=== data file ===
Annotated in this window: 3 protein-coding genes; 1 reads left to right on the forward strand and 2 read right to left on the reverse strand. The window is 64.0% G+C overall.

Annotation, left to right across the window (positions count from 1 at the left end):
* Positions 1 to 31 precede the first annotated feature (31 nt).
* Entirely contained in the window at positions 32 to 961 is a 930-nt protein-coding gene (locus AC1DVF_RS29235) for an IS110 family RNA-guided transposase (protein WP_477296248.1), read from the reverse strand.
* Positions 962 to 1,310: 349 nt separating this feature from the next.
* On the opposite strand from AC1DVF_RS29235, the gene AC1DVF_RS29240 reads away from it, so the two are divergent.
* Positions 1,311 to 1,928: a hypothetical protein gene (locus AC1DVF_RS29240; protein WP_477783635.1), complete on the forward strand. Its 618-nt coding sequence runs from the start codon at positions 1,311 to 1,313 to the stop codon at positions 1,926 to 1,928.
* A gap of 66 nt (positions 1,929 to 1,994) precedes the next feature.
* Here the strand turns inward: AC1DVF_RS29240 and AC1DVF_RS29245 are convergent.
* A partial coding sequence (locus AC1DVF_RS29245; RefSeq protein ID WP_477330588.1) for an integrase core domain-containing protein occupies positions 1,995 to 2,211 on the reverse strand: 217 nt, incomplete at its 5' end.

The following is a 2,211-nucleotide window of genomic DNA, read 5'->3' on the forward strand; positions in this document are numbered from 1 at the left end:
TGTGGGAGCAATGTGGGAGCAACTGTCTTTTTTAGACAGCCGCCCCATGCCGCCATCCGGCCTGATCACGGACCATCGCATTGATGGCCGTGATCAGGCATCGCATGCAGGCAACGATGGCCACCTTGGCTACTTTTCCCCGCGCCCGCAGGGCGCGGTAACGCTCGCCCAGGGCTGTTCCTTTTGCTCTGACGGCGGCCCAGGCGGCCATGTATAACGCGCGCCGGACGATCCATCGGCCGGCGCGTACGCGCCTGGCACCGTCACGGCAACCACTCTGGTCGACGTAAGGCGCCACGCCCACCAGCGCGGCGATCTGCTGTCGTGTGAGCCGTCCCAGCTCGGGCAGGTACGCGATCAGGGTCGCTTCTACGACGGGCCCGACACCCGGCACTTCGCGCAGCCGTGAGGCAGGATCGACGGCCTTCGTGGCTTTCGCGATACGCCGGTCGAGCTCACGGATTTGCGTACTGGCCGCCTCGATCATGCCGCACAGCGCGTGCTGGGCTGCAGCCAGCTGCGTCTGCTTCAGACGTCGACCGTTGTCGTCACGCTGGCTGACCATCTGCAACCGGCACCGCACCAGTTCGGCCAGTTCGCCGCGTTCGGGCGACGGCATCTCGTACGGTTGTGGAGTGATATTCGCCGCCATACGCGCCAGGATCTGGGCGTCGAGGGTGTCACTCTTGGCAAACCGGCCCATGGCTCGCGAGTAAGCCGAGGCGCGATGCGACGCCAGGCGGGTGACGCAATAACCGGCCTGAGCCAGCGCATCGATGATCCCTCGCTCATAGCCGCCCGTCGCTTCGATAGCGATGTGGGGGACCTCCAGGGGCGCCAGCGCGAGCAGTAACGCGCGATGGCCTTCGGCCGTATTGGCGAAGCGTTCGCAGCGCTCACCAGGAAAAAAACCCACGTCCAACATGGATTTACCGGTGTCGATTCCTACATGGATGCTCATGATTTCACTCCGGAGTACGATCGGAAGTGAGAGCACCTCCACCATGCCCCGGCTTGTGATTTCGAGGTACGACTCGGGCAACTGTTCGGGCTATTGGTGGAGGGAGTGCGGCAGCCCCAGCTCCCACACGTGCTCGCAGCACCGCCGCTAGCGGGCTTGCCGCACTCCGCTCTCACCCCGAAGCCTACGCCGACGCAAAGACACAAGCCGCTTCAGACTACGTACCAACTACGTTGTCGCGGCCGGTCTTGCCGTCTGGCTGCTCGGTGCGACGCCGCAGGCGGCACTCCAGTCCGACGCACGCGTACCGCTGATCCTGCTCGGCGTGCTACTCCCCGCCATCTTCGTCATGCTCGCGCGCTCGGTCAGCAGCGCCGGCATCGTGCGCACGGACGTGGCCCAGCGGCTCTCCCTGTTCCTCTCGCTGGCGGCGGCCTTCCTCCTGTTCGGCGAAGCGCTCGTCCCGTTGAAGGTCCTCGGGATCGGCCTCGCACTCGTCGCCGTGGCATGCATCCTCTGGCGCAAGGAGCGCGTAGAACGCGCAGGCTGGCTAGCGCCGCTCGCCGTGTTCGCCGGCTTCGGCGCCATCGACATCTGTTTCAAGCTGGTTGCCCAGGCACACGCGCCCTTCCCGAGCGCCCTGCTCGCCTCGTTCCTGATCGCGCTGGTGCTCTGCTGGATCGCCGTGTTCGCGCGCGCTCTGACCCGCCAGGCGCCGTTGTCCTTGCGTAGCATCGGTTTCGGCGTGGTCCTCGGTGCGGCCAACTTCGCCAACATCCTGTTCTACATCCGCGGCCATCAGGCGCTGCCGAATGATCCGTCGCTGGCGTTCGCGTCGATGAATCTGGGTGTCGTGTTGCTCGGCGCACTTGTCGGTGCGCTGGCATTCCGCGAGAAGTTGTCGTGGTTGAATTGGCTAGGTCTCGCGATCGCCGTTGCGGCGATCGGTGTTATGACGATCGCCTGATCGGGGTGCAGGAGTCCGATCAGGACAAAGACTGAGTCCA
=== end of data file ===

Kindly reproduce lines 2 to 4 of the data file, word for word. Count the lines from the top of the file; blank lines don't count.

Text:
Annotation, left to right across the window (positions count from 1 at the left end):
* Positions 1 to 31 precede the first annotated feature (31 nt).
* Entirely contained in the window at positions 32 to 961 is a 930-nt protein-coding gene (locus AC1DVF_RS29235) for an IS110 family RNA-guided transposase (protein WP_477296248.1), read from the reverse strand.